Today presenter Justin Webb says era of 'big beast' news anchors could be at an end after fall of US 'titans'

BBC Today programme presenter Justin Webb has questioned whether the era of the “big beast” news anchor may be coming to a close.

In a column for the Radio Times this week, Webb suggests that the Today programme could do just as well without his co-presenter John Humphrys, who has presented the show since 1987.

He said the recent cases of “titan” US anchors being dismissed from their posts over allegations of sexual harassment – including Bill O’Reilly (Fox News), Matt Lauer (NBC Today) and Charlie Rose (CBS This Morning) – “might be showing us the future of news programmes”.

According to Vanity Fair, Laeur and Rose “weren’t nearly as integral to the success of their morning shows as executives thought they were”, and ratings on their shows remained steady or even gained following their departures.

Webb wrote: “We have lazily assumed that although everything else about the modern media landscape has changed, there is something oddly immutable about the network anchor.

“The public want a star to tell them things. And that star (in America) must be paid a staggering sum of money. Nobody thought to wonder whether it was actually true. Well, they are wondering now.”

Humphrys was revealed as the second highest-paid BBC journalist after the salaries of the corporation’s top-earning on-air talent were published last year.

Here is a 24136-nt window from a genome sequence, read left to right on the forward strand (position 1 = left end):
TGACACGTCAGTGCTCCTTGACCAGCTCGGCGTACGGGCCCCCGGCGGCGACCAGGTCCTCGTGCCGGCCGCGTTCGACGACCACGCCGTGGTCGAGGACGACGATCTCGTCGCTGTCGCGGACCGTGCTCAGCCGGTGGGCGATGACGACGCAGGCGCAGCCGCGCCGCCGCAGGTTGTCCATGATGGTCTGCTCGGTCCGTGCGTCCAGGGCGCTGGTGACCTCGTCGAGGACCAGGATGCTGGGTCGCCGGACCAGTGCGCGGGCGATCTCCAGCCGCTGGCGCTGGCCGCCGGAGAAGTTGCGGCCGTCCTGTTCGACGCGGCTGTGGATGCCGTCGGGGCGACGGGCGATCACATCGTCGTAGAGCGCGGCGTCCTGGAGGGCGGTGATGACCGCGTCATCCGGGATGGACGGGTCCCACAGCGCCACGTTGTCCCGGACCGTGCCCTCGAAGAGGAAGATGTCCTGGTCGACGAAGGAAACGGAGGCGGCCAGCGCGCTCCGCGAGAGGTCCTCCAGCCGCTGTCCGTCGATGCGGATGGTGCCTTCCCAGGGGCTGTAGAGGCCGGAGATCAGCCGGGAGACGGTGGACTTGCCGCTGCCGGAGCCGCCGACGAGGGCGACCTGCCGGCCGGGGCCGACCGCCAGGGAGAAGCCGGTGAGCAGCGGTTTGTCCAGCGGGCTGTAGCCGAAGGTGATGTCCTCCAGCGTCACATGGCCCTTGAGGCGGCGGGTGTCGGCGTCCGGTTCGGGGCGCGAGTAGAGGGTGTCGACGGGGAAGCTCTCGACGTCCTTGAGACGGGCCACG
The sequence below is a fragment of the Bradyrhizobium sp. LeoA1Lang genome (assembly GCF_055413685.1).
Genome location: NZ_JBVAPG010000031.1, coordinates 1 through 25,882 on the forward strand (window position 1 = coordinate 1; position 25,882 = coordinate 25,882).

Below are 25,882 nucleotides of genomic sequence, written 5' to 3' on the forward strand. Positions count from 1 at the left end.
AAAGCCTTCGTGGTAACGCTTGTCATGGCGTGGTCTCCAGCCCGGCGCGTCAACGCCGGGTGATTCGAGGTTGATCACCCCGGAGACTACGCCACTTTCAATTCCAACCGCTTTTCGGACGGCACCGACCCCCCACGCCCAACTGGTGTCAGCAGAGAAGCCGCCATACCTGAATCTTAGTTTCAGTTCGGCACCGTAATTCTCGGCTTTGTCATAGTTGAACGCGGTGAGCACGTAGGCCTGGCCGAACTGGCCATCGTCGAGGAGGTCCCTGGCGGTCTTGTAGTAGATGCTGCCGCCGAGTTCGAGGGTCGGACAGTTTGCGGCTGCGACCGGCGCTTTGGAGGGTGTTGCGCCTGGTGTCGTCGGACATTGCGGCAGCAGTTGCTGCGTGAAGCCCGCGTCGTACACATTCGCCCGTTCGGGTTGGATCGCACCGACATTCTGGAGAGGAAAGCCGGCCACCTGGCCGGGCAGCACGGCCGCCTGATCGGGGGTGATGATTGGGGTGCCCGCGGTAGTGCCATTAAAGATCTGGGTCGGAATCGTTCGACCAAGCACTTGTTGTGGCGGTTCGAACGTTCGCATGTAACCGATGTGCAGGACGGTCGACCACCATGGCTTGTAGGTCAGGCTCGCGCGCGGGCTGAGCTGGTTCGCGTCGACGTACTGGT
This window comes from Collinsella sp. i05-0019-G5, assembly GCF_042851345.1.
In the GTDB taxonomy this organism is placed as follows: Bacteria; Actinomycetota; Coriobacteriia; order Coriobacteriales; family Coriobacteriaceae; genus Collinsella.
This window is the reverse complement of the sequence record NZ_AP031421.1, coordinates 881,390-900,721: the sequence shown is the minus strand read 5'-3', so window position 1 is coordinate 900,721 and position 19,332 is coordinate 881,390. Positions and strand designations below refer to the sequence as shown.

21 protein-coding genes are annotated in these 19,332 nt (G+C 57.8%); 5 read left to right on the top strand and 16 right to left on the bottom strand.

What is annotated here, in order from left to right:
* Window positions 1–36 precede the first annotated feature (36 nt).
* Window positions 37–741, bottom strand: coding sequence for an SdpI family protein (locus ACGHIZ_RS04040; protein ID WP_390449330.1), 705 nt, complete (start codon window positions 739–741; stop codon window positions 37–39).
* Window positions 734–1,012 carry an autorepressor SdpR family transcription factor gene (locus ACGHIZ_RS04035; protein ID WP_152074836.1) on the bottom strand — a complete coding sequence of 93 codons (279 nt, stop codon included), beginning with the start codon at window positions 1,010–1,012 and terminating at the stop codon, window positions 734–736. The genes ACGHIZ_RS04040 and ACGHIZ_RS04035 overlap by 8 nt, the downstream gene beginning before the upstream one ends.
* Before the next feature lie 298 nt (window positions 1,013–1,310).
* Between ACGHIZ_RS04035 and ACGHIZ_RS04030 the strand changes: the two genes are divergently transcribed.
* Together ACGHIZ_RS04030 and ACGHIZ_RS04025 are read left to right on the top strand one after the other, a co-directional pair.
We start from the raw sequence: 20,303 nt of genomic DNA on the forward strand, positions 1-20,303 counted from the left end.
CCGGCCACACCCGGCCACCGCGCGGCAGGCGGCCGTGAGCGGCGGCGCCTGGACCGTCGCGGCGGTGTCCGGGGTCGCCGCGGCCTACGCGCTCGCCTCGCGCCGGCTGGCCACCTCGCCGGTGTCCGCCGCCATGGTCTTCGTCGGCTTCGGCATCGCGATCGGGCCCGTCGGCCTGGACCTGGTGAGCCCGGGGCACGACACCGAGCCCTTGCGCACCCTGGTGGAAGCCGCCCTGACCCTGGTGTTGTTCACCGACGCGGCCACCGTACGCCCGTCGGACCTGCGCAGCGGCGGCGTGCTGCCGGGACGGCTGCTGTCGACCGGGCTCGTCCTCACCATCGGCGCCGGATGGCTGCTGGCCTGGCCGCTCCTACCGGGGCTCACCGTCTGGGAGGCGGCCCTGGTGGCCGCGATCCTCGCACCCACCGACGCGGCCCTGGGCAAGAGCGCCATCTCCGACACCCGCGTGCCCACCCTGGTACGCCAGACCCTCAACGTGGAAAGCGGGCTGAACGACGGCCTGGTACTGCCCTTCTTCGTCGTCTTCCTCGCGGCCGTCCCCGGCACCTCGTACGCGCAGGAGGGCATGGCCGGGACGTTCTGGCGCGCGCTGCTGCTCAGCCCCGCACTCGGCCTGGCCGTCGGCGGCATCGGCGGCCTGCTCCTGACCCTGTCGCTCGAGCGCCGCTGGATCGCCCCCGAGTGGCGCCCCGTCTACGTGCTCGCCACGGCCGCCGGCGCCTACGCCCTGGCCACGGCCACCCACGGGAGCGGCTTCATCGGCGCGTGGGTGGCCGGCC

Humprhys earned up to £650,000 a year, behind only BBC Radio 2’s Jeremy Vine on up to £750,000. Third was BBC News at Ten anchor Huw Edwards  on up to £600,000. Webb himself earned up to £200,000 a year.

Humphrys and Edwards both agreed to take a pay cut earlier this year, along with Today Programme presenter Nick Robinson, North America editor Jon Sopel and Radio Five Live presenter Nicky Campbell.

Webb wrote: “And so to us.  Yes Huw [Edwards], yes John [Humprhys]: us.

“And a serious point. British TV anchors are not like their US counterparts: they are paid a lot but not nearly as much and, crucially, they are not the bosses of their own programmes.

“But you still have to wonder. For all of us who call ourselves ‘presenters’, what does the future hold?”

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